Someone else's id theft impacting your credit worthiness? That concept - and I know that the title of this blog – seems un-American, un-fair, and maybe even hard to believe. But it can happen, and if several new Internet startups have their way, it will start happening much more often.
When an adult applies for credit the process is pretty straight-forward. The credit granting entity goes to one or more of the three credit rating agencies and pulls a credit report on the applicant. In most cases the reports give enough information and credit history that a decision on the credit-worthiness of the applicant can be determined.
But let's say the applicant is a young person who has not established a credit history. A query to the credit reporting agencies will likely result in a "no record" response. So on what is a credit granting entity going to base a decision?
This happens frequently and will in the future become even more frequent given the mobility and maturity of today's younger generation. Here's where a friend's brush with identity theft can come into play.
Financial lending companies - those that make small loans or who finance things like automobile purchases - traditionally steer away from loaning money or financing purchases for young people with no credit histories, even those who are holding down good jobs. But now several, newly arrived on the scene, say they will make such loans to young people with no credit histories based on their social connections which these lenders say are a viable indicator of a person’s creditworthiness.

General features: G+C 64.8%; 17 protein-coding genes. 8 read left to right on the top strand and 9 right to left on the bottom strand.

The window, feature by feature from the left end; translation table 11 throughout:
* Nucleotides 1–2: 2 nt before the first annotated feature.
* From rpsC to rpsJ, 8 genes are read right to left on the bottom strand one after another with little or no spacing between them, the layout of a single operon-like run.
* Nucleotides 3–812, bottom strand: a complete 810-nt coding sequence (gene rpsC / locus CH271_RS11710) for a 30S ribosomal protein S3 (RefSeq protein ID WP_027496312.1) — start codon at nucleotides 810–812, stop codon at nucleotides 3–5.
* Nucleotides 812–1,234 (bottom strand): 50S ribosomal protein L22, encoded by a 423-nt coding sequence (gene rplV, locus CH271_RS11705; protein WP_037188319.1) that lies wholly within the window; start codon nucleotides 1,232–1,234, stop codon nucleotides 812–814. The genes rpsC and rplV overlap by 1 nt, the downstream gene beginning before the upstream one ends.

If you socialize with people who are trustworthy and who pay their bills, chances are you will do the same, as this thinking goes. Associate with deadbeats - well you get the theory.
One such lender, Lenddo, looks who your Facebook friends are. If they include someone who themselves was late paying back a loan to Lenddo, it will impact the decision on whether to lend to you. If the search reveals you are close friends with the individual it's probably bad news for you.
"It turns out humans are really good at knowing who is trustworthy and reliable in their community," Jeff Stewart, a co-founder and CEO of Lenddo told CNN's Money. "What’s new is that we’re now able to measure through massive computing power."
Obviously here's where ID theft enters the picture. Say one of an applicant's close friends has been the victim of identity theft. They may not even know it yet. But when a lender like Lenddo starts checking the credit histories of "friends," they may get back a horrible report on this close friend and make a judgment based on this essentially erroneous report.
A German company called Kreditech says that it uses up to 8,000 data points when assessing an application for a loan. Who an applicant's friends are, and what their reputations are, become factors.
The next step is for companies to be offering reports on individuals based on their social media habits when established credit histories are not available. As this spreads who your friends are becomes important as does the possibility that one of them might have a spoiled history because of ID theft.